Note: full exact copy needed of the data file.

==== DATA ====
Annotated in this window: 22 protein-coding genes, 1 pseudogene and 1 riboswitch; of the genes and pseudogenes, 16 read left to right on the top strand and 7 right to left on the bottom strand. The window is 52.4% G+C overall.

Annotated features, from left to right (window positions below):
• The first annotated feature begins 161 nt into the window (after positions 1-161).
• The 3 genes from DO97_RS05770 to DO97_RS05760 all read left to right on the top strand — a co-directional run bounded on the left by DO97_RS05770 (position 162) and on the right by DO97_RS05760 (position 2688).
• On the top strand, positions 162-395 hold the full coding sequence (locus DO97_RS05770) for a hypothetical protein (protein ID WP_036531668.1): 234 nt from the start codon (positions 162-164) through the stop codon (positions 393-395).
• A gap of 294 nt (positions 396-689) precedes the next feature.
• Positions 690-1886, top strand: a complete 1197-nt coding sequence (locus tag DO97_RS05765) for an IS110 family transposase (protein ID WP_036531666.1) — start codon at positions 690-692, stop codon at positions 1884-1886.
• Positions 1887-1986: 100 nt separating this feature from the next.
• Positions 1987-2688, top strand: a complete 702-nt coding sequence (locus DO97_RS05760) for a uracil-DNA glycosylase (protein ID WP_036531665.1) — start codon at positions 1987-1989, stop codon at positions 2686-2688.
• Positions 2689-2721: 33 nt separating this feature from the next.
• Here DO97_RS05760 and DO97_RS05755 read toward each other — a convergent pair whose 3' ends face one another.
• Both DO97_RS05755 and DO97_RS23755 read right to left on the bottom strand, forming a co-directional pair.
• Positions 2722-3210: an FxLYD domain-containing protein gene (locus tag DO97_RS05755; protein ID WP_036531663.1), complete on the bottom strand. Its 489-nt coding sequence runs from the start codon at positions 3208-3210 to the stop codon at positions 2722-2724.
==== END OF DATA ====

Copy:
Annotated in this window: 22 protein-coding genes, 1 pseudogene and 1 riboswitch; of the genes and pseudogenes, 16 read left to right on the top strand and 7 right to left on the bottom strand. The window is 52.4% G+C overall.

Annotated features, from left to right (window positions below):
• The first annotated feature begins 161 nt into the window (after positions 1-161).
• The 3 genes from DO97_RS05770 to DO97_RS05760 all read left to right on the top strand — a co-directional run bounded on the left by DO97_RS05770 (position 162) and on the right by DO97_RS05760 (position 2688).
• On the top strand, positions 162-395 hold the full coding sequence (locus DO97_RS05770) for a hypothetical protein (protein ID WP_036531668.1): 234 nt from the start codon (positions 162-164) through the stop codon (positions 393-395).
• A gap of 294 nt (positions 396-689) precedes the next feature.
• Positions 690-1886, top strand: a complete 1197-nt coding sequence (locus tag DO97_RS05765) for an IS110 family transposase (protein ID WP_036531666.1) — start codon at positions 690-692, stop codon at positions 1884-1886.
• Positions 1887-1986: 100 nt separating this feature from the next.
• Positions 1987-2688, top strand: a complete 702-nt coding sequence (locus DO97_RS05760) for a uracil-DNA glycosylase (protein ID WP_036531665.1) — start codon at positions 1987-1989, stop codon at positions 2686-2688.
• Positions 2689-2721: 33 nt separating this feature from the next.
• Here DO97_RS05760 and DO97_RS05755 read toward each other — a convergent pair whose 3' ends face one another.
• Both DO97_RS05755 and DO97_RS23755 read right to left on the bottom strand, forming a co-directional pair.
• Positions 2722-3210: an FxLYD domain-containing protein gene (locus tag DO97_RS05755; protein ID WP_036531663.1), complete on the bottom strand. Its 489-nt coding sequence runs from the start codon at positions 3208-3210 to the stop codon at positions 2722-2724.